After the new mortar is applied to the brick, it’s a good idea to spray it with water to help it retain moisture and cure properly. It’s also a good idea to protect the repaired brick with a brick stain to prevent future damage.

Broken Bricks

Many people think the best solution to a broken brick is to simply replace it with another brick of the same size. But this can be expensive, and it also creates a hole that allows water to seep in. To minimize damage, you should try to repair the damaged brick instead. This can be done by filling in the gap with mortar dyed to match the existing brick.

Isolated cracks and chips in a masonry structure are often easy to fix, but larger problems might need professional attention. For example, openings in the wall may need to be repaired if they are no longer supported by wood or iron lintels that have failed or rotted over time. The failure of lintels and arches can also lead to cracking and displacement in the masonry.

When working with masonry, it is important to wear eye protection and work gloves to avoid stone dust lodged deep in the lungs, as well as a dust mask if possible. It is also a good idea to wear a respirator if your project involves digging in the ground or working with concrete or other heavy materials. If the project requires you to climb or work at a height, it’s best to hire a professional mason rather than try to complete the job yourself.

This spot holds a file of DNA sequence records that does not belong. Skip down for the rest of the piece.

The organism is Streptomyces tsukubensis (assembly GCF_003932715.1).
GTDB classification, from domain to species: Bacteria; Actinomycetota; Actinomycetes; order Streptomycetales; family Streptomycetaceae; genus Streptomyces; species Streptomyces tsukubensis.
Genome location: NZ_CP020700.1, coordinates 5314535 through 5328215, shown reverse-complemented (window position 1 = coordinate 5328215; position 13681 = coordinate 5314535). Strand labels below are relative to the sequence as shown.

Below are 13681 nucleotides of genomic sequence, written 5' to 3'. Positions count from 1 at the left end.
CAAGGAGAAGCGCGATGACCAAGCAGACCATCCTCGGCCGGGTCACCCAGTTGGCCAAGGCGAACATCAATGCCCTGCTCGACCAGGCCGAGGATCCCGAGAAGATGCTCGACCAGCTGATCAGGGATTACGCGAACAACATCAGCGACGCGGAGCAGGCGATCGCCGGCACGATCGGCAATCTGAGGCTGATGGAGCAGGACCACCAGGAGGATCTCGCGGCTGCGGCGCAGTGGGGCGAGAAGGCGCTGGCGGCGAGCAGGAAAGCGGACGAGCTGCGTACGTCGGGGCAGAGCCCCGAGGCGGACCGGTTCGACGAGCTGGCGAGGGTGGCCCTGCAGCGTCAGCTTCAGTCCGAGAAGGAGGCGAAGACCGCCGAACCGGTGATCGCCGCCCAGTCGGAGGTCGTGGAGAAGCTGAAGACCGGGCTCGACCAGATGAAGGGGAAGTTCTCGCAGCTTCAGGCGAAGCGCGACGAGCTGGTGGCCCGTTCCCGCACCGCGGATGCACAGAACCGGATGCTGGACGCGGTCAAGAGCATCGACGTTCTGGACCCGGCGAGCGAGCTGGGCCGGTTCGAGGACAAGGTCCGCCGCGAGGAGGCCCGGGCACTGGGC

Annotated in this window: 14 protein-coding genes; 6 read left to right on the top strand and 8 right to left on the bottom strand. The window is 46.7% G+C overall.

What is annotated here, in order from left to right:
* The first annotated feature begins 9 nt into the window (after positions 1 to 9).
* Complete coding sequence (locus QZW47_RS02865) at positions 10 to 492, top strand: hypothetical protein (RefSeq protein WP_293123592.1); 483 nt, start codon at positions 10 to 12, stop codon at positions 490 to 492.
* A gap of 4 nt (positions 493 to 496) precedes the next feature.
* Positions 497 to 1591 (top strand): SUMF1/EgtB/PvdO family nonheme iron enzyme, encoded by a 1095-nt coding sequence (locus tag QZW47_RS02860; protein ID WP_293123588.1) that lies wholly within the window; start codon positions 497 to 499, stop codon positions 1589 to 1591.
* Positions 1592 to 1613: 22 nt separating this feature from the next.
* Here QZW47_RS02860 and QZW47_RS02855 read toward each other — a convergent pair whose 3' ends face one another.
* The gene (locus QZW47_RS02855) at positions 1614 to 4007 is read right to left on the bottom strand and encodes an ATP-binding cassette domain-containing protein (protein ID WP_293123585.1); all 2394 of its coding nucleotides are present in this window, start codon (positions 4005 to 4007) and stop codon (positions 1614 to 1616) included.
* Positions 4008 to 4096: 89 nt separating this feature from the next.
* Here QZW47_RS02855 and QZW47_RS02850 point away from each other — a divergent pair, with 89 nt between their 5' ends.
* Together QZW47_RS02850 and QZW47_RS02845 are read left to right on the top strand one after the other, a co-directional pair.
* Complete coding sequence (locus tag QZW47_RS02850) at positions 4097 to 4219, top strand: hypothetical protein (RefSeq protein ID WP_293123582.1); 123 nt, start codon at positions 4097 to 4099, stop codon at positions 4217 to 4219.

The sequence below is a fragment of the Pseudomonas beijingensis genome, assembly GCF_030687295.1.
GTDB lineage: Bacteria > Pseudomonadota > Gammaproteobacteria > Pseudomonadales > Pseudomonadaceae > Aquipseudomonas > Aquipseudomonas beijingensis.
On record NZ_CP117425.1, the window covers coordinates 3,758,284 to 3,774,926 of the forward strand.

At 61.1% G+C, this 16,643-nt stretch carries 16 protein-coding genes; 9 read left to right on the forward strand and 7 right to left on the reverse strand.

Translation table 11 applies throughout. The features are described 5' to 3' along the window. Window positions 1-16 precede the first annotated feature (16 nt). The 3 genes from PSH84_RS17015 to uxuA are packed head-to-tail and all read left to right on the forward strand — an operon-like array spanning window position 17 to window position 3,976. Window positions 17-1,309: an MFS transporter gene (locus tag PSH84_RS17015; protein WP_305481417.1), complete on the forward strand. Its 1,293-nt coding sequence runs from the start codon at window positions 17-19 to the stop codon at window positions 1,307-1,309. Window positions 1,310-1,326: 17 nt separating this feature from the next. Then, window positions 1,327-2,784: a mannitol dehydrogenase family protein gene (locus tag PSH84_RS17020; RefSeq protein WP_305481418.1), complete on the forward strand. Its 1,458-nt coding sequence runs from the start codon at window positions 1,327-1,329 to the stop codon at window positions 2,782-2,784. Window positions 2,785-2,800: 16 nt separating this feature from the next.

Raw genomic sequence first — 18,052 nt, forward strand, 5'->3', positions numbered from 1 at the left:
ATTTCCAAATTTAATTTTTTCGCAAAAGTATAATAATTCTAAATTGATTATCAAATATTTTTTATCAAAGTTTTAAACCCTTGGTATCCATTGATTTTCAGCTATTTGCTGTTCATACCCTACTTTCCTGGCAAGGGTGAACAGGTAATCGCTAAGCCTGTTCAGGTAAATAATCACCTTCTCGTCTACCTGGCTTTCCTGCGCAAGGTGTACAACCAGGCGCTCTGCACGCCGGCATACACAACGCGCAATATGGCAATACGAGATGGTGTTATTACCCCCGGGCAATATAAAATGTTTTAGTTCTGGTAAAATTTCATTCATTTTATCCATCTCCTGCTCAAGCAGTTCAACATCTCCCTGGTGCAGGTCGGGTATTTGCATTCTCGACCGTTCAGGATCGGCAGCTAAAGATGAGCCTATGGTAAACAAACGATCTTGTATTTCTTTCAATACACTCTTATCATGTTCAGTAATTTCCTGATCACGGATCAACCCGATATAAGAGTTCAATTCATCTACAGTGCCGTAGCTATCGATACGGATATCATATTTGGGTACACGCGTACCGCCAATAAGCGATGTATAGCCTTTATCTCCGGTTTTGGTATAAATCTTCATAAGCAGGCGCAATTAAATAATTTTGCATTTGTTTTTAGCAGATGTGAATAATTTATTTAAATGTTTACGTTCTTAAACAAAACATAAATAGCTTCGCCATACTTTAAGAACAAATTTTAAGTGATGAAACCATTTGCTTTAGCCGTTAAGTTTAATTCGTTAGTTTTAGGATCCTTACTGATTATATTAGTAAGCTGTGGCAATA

If you decide to do the job yourself, prepare the area by clearing away any loose bricks and chipping off the remaining old mortar. This should be done carefully to avoid damaging the adjacent bricks and should be done as thoroughly as possible. A hammer and cold chisel are often used to remove the mortar, but you can also use a hand-held power grinder or a rotary tool with a cutting wheel if necessary.

Once the area is clean, dampen all of the cavities and walls where new mortar will be applied. This will keep the mortar from drying out too quickly and help the new material bond with the surrounding bricks. Make up a batch of latex-fortified mortar, tinting it with pigments as needed to match the color of the existing bricks.

Mortar Decay